Quote:National characteristics are enforced from the top down. This is because the concept of nation itself is enforced from the top down (ruling class).
Quote:This attitude of a "threat" to Russia is exactly what I'm talking about in terms of manipulation by the bourgeoisie. This is what the bourgeoisie do: create an imagined threat to "your" nation and use this climate of fear to make the working classes more acceptable of bourgeois rule.
Quote:you love Russia then you have a preference for Russians over other people. Thus you have a preference for the Russian bourgeoisie over other bourgeoisie.
Why would they? As for the "different" part, why wouldn't they see themselves as different? They are obviously living in a socialist country, unlike the rest.
Quote:I'm not saying that.
Quote:They were free (and encouraged) to develop their national cultures (unlike during the Tzar). See: Korenizatsiya.
Of course that doesn't mean that just about everything was allowed.
Quote:Hardly believable. Russians for example, had their cultural traditions and so on, that is to say "national characteristics", long before the Russian nation state was founded.
Quote:False. In Russia for example it it the bourgeoisie that is destroying the nation, and the communists (admittedly,most of them are actually soc-dems but regadless) are the ones calling for a stronger army, the reindustrialization of the country and so on.
Quote:They would see themselves as superior because this is what the concept of nation posits. Every nationality is supposed to see itself as the "best" nation.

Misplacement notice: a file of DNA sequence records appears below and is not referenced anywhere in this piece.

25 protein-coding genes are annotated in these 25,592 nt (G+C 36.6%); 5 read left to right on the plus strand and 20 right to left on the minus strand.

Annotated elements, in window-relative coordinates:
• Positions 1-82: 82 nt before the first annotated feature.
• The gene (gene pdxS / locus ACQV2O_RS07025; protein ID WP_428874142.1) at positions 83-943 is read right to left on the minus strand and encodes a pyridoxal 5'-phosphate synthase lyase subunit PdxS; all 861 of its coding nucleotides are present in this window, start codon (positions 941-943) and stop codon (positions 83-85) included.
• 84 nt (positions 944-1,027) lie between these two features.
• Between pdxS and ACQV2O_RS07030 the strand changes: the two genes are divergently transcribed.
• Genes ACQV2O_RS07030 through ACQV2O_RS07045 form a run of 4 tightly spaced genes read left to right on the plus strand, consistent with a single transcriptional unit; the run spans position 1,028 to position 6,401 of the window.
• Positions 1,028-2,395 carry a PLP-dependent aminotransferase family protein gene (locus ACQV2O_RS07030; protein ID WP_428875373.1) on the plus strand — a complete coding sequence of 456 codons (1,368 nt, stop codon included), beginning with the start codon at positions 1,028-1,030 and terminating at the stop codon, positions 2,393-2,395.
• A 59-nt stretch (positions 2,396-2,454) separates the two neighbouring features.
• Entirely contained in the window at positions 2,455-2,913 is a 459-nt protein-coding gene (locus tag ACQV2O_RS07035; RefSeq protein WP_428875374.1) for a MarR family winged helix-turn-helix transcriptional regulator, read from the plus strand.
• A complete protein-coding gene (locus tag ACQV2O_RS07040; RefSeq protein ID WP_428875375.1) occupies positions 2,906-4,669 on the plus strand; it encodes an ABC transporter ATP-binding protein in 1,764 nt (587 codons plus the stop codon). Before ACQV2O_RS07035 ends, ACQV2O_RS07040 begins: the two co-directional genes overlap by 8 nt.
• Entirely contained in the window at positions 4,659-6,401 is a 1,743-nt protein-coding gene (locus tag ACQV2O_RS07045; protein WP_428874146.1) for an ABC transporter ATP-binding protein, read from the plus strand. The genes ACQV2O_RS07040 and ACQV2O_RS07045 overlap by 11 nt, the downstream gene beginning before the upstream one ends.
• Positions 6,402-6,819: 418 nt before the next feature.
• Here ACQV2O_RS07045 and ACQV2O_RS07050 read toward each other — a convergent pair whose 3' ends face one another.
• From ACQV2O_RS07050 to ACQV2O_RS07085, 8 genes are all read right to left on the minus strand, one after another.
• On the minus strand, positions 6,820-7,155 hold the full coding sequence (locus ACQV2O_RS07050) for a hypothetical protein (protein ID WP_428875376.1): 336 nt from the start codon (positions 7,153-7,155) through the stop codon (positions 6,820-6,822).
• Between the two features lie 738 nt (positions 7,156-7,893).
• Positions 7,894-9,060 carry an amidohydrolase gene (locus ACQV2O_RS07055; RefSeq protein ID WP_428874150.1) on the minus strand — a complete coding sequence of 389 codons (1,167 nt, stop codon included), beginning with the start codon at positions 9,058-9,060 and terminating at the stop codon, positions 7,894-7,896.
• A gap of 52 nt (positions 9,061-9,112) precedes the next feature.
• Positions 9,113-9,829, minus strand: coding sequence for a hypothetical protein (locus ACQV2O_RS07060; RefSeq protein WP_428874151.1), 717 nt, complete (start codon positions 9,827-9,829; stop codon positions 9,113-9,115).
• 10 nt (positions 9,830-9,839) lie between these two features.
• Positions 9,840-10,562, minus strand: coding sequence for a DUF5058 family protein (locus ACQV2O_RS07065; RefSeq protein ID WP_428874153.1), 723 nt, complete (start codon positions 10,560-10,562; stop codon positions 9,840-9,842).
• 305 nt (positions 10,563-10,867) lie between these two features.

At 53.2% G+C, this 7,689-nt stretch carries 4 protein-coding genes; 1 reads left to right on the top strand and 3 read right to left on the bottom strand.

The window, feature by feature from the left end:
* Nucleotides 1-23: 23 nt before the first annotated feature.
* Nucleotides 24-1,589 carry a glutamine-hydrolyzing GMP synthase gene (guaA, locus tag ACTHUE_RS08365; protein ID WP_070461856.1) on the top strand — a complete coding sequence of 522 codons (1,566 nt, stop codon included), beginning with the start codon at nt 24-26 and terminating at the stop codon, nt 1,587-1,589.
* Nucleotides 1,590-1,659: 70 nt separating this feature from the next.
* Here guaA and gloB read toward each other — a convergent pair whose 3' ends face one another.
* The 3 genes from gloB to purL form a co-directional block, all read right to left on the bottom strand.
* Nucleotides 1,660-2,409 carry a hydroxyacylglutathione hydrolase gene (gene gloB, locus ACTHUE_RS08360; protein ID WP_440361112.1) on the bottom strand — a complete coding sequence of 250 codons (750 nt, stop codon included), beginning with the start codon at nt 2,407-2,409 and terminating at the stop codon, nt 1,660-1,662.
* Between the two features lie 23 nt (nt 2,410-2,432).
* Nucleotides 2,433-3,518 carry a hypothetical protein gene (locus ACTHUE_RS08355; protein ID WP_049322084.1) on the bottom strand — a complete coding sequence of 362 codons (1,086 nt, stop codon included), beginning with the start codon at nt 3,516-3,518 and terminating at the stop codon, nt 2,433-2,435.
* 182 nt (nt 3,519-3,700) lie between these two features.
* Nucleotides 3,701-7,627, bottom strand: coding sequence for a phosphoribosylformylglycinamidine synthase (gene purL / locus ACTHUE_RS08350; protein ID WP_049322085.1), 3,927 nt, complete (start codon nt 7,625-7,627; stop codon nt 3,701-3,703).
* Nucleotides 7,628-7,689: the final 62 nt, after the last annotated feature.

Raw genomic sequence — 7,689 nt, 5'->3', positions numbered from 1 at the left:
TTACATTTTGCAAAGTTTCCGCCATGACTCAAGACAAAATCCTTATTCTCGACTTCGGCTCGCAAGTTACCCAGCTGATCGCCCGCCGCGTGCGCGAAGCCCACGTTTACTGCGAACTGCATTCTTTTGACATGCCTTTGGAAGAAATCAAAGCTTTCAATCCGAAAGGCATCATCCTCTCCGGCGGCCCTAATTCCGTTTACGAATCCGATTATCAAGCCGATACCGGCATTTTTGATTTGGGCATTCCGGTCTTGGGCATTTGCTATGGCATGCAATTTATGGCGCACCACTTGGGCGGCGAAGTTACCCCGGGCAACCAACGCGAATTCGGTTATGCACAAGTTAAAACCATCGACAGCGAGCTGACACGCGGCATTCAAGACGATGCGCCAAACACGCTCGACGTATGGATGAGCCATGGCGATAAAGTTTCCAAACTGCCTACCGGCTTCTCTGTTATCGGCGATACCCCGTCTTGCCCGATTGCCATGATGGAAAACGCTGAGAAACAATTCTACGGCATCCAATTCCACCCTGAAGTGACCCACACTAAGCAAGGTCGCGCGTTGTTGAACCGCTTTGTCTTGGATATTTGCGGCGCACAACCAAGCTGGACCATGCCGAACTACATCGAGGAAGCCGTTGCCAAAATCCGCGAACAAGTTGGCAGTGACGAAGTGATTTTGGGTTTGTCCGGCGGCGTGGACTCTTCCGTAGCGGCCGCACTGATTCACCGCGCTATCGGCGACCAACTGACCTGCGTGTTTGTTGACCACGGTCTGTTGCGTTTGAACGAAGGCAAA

Quote:Then you aren't suggesting patriotism (but you say you are). Patriotism implies a love for the "fatherland". Why should people love the nation-state in which they happened to be born?
Quote:After the revolution, there was a great expansion in Russian art with new styles such as constructivism emerging. Vkhutemas was established and some very avant-garde art was created
Quote:Thus people did NOT have freedom to develop "their" culture.
Quote:That is because not everybody adhered to these customs.
Quote:The Russian ruling class had different customs to the Russian peasantry and proletariat.
Quote:The fact is, national customs are propagated from the top down.
Quote:How are they destroying the nation? They utilise the nation for their own political legitimacy. Hence Putin recently said this.
Quote:No. Give some proof for this. In what way did the Soviet workers consider them "superior" to all others?
Quote:I'm suggesting patriotism but socialist patriotism.
Quote:I'm aware. All that obviously lost its importance after some time, presumably because most people didn't really care much about all that and had different preferences.